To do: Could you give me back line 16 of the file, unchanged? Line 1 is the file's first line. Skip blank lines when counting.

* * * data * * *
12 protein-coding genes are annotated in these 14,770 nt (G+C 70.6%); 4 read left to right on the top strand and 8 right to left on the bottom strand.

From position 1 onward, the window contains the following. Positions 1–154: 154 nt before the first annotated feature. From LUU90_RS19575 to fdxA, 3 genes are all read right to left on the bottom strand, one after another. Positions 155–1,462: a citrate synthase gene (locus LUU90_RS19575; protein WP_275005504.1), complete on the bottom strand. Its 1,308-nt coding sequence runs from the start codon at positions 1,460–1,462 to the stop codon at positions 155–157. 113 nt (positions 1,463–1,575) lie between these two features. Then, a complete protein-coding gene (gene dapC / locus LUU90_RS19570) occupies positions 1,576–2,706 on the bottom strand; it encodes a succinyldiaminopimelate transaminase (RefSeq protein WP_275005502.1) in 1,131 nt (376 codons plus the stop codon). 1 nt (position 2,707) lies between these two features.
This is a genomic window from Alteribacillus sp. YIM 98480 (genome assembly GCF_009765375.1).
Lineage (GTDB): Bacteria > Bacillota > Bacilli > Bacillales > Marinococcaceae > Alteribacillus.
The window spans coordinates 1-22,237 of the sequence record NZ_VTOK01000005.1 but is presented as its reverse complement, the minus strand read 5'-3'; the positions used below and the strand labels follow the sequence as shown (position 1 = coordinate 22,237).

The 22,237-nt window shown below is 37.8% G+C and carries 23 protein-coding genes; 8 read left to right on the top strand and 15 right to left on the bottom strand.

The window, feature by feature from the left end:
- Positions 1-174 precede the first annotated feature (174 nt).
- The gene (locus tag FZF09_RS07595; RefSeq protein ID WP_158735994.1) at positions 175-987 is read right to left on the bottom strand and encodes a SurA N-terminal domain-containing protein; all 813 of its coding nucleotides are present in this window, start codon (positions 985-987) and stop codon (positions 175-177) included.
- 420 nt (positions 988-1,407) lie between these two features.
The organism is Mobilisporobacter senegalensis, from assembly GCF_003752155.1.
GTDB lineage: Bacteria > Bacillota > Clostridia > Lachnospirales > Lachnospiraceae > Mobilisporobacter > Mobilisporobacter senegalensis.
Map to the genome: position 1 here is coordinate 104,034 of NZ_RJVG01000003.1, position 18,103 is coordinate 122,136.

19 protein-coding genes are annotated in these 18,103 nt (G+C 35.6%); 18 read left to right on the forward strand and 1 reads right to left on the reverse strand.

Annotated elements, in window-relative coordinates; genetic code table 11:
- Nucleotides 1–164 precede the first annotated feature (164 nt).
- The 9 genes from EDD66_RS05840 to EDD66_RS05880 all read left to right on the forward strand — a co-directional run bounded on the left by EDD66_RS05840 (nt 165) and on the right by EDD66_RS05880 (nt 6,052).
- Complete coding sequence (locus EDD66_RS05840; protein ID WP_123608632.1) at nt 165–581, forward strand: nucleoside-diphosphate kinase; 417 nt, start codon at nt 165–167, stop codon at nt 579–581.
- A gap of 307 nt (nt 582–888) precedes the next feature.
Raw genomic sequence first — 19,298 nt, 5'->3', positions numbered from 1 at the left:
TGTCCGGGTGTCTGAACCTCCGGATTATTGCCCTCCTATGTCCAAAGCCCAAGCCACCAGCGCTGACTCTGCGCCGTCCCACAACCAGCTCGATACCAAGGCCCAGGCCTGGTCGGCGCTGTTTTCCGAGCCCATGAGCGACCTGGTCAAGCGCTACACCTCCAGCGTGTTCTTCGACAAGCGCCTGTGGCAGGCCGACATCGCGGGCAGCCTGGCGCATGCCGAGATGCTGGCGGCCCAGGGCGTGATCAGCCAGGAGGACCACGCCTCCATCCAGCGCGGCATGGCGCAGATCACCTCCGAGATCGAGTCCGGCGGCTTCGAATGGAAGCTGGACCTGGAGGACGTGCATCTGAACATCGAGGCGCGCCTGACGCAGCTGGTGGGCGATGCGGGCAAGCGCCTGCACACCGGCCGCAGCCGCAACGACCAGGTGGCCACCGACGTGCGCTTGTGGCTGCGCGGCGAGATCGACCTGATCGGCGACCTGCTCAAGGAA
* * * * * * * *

- Nucleotides 1–164 precede the first annotated feature (164 nt).